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Devereaux, Mary, , . Protected space: Politics, censorship, and the arts
1993, Journal of Aesthetics and Art Criticism 51 (2):207-215.
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Added by: Chris Blake-Turner, Contributed by: Christy Mag Uidhir

Abstract: Anniversaries are appropriate times for reflection. On this, the 50th anniversary of the Ameri can Society for Aesthetics, I want to explore a complicated and confusing situation currently facing Anglo-American aesthetics. Works of art were once esteemed as objects of beauty. I In the past several years, however, artists have been accused of encouraging teenage suicide, urban rage, violence against women, and poisoning American culture. Museum directors have been indicted on obscenity charges, and artists and organizations receiving federal grants have been required to sign pledges that they will not pro mote, disseminate, or produce materials that may be considered obscene. Today in America, as in other times and places, artists face de mands for their art to conform to religious and moral criteria. These demands are not new, but they challenge the view that artistic expression falls under the protection of speech guaranteed by the First Amendment.2

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Langton, Rae, , Jennifer Hornsby. Free Speech and Illocution
1998, Legal Theory 4(1): 21-37.
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Added by: Emily Paul, Contributed by:

Abstract: We defend the view of some feminist writers that the notion of silencing has to be taken seriously in discussions of free speech. We assume that what ought to be meant by ‘speech’, in the context ‘free speech’, is whatever it is that a correct justification of the right to free speech justifies one in protecting. And we argue that what one ought to mean includes illocution, in the sense of J.L. Austin.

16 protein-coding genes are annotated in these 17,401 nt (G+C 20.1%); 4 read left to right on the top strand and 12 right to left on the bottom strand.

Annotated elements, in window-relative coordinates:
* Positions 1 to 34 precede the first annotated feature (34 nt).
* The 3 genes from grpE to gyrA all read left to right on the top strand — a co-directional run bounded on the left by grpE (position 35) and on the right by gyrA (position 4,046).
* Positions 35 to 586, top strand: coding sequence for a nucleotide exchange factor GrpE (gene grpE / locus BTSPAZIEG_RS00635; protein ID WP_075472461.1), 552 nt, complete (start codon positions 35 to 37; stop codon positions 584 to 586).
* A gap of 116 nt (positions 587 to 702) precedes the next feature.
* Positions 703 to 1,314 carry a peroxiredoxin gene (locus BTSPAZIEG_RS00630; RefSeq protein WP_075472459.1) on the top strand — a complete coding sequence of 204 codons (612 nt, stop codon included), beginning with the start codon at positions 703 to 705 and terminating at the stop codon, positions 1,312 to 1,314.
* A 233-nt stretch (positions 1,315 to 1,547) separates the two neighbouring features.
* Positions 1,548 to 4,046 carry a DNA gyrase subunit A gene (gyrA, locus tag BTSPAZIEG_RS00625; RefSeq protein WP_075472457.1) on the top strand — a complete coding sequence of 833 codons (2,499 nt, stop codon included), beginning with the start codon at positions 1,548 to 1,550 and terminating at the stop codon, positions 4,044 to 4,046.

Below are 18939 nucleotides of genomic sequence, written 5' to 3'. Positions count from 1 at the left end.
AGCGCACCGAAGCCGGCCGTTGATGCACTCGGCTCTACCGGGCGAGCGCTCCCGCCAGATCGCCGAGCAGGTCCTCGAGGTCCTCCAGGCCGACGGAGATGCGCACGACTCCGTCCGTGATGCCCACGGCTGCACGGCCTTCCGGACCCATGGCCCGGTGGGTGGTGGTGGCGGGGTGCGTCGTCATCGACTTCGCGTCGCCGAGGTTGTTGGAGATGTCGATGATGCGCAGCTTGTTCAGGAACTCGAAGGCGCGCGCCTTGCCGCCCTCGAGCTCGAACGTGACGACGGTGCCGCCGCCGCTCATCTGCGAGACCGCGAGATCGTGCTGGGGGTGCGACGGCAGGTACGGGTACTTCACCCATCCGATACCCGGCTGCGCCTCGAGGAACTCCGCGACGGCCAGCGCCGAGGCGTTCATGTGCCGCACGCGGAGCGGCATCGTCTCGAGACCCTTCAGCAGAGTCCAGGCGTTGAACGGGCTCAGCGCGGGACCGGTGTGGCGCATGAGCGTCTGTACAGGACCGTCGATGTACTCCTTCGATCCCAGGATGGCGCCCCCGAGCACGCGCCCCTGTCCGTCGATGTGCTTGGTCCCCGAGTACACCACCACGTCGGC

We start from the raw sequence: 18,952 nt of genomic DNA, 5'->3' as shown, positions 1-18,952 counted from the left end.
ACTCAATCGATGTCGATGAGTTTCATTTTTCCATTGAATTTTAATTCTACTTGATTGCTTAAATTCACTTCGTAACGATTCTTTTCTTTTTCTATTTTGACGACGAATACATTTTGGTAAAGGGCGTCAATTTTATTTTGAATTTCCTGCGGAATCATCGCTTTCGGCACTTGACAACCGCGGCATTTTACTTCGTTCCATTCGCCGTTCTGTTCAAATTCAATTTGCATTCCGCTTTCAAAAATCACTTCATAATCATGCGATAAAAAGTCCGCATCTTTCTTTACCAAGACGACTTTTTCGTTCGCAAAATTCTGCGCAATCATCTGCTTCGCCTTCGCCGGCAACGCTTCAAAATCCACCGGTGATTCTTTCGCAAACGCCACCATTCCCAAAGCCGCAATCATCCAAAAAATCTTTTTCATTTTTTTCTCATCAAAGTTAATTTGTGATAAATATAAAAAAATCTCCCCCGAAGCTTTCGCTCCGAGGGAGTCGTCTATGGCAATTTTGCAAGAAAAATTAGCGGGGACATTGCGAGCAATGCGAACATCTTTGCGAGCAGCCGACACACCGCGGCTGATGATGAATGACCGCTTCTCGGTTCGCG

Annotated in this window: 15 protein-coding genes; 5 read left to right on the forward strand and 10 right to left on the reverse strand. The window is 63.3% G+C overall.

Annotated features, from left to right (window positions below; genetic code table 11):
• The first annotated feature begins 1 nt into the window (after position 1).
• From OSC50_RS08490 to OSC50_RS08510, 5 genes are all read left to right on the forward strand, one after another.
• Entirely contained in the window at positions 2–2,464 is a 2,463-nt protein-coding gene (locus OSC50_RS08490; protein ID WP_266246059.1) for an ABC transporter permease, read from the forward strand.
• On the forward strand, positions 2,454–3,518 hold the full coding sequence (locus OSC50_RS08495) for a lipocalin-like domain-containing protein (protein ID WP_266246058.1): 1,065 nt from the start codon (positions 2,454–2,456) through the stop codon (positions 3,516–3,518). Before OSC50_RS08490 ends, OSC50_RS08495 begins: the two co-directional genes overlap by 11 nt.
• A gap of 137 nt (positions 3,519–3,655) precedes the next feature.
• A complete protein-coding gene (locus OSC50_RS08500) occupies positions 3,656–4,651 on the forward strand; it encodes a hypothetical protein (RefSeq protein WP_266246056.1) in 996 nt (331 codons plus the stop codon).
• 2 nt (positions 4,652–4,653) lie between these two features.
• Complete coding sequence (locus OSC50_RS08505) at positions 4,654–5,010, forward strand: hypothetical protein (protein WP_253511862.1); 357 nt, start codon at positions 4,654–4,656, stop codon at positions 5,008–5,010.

Comment: Very useful for an ethics course element on free speech, or for a feminist philosophy course, or indeed a philosophy of language (trap with the latter is that essays might become too 'ethics'-y). Would definitely be suitable as a core text, with set questions focusing on different elements of the paper to draw out the key arguments. Students could be asked whether they agree with this definition of free speech, and to apply it in different contexts that have recently been in the news.

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Matsuda, Mari, , . Public Response to Racist Speech: Considering the Victim’s Story
1993, In: Words that Wound; Critical Race Theory, Assaultive Speech, and the First Amendment, by Mari J. Matsuda, Charles R. Lawrence III, Richard Delgado, and Kimberle Williams Crenshaw, published by Westview Press
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Added by: Simon Fokt, Contributed by: Patricia A Blanchette

Introduction: The threat of hate groups like the Ku Klux Klan and the neo-Nazi skinheads goes beyond their repeated acts of illegal violence. Their presence and the active dissemination of racist propaganda means that citizens are denied personal security and liberty as they go about their daily lives. Professor Richard Delgado recognized the harm of racist speech in his breakthrough article, Words That Wound, in which he suggested a tort remedy for injury from racist words. This Article takes inspiration from Professor Delgado’s position, and makes the further suggestion that formal criminal and administrative sanction – public as opposed to private prosecution – is also an appropriate response to racist speech.

In making this suggestion, this Article moves between two stories. The first is the victim’s story of the effects of racist hate messages. The second is the first amendment’s story of free speech. The intent is to respect and value both stories. This bipolar discourse uses as method what many outsider intellectuals do in silence: it mediates between different ways of knowing in order to determine what is true and what is just.

Comment: Argues for legal restrictions on hate speech in the United States, in keeping with an emerging international recognition of the harms of hate speech and the rights of the victims of such speech. Useful in discussions of free speech (e.g. after reading Mill), in discussions of hate speech and minority rights, and in discussions of American and international conceptions of rights.

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